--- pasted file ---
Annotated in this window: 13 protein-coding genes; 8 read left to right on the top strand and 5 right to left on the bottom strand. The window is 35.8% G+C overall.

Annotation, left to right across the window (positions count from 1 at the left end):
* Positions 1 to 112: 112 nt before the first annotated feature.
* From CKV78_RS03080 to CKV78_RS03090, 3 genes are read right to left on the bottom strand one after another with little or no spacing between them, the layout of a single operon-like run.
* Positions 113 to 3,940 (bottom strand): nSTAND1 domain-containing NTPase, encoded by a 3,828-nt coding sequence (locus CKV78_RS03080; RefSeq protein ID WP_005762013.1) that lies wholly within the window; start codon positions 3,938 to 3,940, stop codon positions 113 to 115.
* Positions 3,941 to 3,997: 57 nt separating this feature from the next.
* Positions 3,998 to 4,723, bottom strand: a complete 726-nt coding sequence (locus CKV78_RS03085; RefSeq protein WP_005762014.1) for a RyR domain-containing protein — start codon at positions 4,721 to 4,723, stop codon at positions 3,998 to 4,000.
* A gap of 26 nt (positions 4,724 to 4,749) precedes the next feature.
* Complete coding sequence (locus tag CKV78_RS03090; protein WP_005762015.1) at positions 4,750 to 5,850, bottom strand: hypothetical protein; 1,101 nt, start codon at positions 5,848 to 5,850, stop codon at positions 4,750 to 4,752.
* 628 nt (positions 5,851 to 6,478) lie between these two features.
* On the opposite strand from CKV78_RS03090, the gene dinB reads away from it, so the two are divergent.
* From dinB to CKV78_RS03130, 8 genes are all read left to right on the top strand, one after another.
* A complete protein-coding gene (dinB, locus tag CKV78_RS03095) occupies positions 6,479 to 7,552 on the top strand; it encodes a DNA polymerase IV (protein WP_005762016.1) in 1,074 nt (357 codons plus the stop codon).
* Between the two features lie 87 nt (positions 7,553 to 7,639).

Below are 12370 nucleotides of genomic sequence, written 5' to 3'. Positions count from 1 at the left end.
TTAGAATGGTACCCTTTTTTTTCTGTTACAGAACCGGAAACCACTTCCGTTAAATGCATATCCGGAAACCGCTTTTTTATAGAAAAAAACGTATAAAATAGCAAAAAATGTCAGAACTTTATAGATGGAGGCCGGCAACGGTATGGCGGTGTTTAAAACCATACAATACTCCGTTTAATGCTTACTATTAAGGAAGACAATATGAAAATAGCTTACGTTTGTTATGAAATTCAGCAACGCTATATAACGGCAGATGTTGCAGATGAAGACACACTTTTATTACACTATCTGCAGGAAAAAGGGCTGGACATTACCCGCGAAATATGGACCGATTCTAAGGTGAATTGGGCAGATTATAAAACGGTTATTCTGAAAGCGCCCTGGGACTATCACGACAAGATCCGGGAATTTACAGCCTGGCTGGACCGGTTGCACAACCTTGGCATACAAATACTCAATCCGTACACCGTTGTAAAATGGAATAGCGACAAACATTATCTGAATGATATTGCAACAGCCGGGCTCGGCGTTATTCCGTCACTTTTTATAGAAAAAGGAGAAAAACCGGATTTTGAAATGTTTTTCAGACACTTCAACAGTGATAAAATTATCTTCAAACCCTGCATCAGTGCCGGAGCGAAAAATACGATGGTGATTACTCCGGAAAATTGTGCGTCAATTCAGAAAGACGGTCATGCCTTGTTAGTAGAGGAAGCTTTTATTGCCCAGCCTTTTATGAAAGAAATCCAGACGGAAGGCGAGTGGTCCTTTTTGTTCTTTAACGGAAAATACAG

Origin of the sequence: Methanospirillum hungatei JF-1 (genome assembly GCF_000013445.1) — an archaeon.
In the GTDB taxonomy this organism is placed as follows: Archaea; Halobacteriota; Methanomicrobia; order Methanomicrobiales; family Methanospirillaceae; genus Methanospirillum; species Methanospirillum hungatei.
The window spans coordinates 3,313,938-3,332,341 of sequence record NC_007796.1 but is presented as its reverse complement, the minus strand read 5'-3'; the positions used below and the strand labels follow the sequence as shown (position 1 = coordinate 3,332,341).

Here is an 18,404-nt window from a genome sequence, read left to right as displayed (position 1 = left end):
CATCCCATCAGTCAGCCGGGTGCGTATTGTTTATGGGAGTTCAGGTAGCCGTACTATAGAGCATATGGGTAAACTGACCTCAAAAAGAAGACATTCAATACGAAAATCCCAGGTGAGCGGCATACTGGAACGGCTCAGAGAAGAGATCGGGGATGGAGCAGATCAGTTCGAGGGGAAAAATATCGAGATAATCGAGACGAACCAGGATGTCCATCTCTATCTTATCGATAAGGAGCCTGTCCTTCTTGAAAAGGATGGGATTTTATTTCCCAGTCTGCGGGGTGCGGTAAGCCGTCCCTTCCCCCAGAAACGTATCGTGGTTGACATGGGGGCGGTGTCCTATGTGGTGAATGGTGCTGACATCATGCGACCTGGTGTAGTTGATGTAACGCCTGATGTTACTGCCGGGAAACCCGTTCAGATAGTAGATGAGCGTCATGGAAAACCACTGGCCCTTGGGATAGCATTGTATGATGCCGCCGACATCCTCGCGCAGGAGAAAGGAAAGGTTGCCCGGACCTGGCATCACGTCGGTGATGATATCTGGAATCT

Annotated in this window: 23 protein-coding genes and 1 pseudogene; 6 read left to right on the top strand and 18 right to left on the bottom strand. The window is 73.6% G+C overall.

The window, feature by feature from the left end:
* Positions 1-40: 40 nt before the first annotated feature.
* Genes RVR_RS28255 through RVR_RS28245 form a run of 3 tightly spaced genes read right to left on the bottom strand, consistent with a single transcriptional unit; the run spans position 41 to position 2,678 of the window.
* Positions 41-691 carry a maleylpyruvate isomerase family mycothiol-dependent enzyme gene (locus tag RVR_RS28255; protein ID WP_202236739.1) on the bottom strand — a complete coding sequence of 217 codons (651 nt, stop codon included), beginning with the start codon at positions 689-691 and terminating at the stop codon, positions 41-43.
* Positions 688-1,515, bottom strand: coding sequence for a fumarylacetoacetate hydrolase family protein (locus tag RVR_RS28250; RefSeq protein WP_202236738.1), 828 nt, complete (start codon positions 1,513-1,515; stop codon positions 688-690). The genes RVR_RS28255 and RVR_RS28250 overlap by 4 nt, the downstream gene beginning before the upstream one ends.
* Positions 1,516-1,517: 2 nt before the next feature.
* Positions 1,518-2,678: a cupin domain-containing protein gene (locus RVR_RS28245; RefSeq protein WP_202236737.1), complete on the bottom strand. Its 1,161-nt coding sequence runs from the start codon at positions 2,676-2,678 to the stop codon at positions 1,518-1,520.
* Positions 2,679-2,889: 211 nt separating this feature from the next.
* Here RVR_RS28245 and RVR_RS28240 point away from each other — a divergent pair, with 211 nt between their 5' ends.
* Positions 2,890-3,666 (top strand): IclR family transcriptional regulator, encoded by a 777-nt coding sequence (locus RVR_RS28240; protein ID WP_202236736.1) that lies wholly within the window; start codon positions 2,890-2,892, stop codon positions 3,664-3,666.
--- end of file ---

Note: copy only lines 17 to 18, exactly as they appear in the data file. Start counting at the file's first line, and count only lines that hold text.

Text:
Origin of the sequence: Methanospirillum hungatei JF-1 (genome assembly GCF_000013445.1) — an archaeon.
In the GTDB taxonomy this organism is placed as follows: Archaea; Halobacteriota; Methanomicrobia; order Methanomicrobiales; family Methanospirillaceae; genus Methanospirillum; species Methanospirillum hungatei.